Priapulida

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Priapulida
Temporal range: Middle Cambrian to Recent
Priapulus caudatus
Scientific classification
Kingdom: Animalia
Phylum: Priapulida
Théel, 1906

Priapulida (priapulid or penis worms)[1] are a phylum of marine worms. Their name refers to their extensible spiny proboscis, which, in some species, may have a shape similar to that of a human penis. They live in the mud, which they eat, in comparatively shallow waters up to 90 metres (300 ft).[2]

Their nearest relatives are probably Kinorhyncha and Loricifera with which they constitute the taxon Scalidophora. Besides arthropods and velvet worms, the priapulids are the only members of the Ecdysozoa which are relatively large in size. They feed on slow-moving invertebrates, such as polychaete worms.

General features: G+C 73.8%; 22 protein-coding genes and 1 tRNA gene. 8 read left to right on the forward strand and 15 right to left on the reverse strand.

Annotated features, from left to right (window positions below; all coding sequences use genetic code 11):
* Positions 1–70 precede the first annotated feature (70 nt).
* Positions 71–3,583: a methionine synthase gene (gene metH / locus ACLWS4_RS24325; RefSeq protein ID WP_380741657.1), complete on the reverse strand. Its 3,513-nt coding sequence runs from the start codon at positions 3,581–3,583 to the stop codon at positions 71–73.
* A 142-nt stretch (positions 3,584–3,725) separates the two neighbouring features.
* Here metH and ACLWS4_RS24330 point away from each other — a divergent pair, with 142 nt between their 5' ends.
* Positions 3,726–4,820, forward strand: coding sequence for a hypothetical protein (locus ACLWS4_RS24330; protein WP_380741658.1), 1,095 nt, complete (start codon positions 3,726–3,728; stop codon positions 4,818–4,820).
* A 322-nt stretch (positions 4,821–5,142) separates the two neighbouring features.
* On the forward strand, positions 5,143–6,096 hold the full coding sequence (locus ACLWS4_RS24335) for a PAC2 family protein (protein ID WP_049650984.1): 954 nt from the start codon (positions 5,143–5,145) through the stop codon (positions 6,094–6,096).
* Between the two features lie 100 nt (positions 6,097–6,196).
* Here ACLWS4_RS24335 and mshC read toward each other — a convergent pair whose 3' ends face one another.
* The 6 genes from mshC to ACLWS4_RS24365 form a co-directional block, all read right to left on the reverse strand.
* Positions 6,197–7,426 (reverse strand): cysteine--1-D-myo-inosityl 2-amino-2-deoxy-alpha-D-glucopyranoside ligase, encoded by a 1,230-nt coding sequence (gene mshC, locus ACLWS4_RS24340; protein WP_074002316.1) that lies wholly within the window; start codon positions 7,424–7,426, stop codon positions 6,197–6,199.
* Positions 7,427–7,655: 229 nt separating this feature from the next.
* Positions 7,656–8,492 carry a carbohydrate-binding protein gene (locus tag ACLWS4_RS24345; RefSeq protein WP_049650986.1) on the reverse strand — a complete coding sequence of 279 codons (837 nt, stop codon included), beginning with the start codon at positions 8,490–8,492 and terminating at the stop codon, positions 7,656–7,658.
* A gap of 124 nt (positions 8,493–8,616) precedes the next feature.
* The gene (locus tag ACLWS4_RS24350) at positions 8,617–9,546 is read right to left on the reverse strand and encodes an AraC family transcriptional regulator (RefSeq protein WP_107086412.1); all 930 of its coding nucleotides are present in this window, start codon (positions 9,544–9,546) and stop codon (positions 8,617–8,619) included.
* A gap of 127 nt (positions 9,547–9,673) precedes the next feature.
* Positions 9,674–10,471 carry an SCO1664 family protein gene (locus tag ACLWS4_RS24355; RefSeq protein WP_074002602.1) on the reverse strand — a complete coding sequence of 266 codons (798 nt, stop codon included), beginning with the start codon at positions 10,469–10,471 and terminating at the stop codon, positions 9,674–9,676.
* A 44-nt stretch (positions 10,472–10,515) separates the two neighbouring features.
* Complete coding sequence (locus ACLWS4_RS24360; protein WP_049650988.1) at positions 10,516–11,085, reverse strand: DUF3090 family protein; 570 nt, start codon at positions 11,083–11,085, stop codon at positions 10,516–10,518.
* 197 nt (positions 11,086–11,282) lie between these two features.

Priapulid fossils are known at least as far back as the Middle Cambrian.[3]. They were probably major predators of the Cambrian period. There are only sixteen known living species of priapulid worms.

References[change | edit source]

  1. from Gr. πριάπος, priāpos 'Priapus' + Lat. -ul-, diminutive
  2. Barnes, Robert D. 1982. Invertebrate zoology. Holt-Saunders, Philadelphia, PA. 873-877. ISBN 0-03-056747-5.
  3. "Evolution of a penis worm". University of Bristol. 2006-08-09. http://www.bris.ac.uk/news/2006/1052.html.